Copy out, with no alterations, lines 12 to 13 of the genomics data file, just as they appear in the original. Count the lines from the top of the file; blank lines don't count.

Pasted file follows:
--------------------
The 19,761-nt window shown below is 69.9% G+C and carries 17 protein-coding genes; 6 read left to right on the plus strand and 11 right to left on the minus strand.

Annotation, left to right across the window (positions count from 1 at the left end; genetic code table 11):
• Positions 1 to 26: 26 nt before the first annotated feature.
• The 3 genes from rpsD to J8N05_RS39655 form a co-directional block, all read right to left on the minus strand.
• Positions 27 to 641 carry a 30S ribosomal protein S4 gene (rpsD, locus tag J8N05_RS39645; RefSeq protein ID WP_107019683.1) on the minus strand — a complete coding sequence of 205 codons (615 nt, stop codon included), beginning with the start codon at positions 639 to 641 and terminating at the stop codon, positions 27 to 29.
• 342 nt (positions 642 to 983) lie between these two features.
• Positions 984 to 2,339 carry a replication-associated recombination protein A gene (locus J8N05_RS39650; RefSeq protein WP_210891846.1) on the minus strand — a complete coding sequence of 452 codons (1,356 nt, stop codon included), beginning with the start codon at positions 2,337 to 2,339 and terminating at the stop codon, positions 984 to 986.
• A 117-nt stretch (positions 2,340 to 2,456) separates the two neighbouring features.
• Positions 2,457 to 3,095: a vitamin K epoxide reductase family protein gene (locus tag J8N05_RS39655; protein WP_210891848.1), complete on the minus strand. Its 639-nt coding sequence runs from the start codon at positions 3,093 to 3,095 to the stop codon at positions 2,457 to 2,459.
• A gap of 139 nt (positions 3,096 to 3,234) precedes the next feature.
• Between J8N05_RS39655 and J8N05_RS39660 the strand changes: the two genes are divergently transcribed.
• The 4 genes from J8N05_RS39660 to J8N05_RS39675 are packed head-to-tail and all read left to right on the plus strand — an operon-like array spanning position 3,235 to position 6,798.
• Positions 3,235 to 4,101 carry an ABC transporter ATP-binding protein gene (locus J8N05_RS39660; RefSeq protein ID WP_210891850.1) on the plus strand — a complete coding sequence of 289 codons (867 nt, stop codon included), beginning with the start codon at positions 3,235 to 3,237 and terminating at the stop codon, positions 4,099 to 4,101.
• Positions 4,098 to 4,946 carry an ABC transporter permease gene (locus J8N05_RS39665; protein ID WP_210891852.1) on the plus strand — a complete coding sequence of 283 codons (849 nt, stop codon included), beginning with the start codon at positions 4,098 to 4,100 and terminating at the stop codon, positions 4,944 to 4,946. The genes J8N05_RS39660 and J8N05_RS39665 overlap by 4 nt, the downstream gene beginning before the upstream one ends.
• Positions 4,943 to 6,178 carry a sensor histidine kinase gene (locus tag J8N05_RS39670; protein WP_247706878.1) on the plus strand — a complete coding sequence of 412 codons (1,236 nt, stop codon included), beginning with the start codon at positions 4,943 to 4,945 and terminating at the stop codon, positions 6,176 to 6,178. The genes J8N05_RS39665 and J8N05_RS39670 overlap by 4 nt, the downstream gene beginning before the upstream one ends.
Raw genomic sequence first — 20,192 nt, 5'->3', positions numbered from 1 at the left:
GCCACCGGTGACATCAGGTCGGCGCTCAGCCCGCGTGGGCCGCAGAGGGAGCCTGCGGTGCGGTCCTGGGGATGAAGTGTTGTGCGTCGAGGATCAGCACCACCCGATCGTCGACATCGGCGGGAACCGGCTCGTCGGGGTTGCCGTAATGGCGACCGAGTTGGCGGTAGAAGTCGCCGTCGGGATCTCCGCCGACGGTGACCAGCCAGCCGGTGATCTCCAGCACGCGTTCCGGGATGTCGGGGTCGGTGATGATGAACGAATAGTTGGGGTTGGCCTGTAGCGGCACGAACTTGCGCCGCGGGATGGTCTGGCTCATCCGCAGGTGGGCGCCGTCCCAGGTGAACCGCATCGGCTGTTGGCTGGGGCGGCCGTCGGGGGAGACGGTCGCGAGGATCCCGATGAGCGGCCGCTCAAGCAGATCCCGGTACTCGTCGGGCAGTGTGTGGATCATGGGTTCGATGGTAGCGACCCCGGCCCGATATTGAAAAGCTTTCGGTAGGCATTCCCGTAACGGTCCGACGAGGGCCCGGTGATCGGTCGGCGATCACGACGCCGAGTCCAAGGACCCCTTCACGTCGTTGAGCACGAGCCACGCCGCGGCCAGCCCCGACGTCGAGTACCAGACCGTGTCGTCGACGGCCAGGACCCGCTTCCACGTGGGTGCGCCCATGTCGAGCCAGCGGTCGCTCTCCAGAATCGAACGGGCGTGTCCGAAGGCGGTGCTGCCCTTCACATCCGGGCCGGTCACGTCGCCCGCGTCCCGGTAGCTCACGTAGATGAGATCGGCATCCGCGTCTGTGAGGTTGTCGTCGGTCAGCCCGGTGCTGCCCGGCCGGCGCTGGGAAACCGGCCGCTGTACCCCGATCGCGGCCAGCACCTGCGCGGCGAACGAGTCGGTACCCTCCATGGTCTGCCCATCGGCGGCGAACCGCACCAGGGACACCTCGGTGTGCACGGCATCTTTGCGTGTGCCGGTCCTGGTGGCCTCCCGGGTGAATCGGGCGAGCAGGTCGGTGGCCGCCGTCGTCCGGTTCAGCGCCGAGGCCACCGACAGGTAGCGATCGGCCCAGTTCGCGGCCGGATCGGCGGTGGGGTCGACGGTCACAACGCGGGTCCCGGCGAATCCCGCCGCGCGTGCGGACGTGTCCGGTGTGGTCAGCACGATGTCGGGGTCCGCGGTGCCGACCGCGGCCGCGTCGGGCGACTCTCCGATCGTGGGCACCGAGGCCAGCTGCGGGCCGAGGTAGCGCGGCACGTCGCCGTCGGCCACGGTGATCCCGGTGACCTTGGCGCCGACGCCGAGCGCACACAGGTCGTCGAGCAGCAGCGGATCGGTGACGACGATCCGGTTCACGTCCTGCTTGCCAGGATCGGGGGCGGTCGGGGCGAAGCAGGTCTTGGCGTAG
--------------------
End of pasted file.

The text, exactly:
• The 4 genes from J8N05_RS39660 to J8N05_RS39675 are packed head-to-tail and all read left to right on the plus strand — an operon-like array spanning position 3,235 to position 6,798.
• Positions 3,235 to 4,101 carry an ABC transporter ATP-binding protein gene (locus J8N05_RS39660; RefSeq protein ID WP_210891850.1) on the plus strand — a complete coding sequence of 289 codons (867 nt, stop codon included), beginning with the start codon at positions 3,235 to 3,237 and terminating at the stop codon, positions 4,099 to 4,101.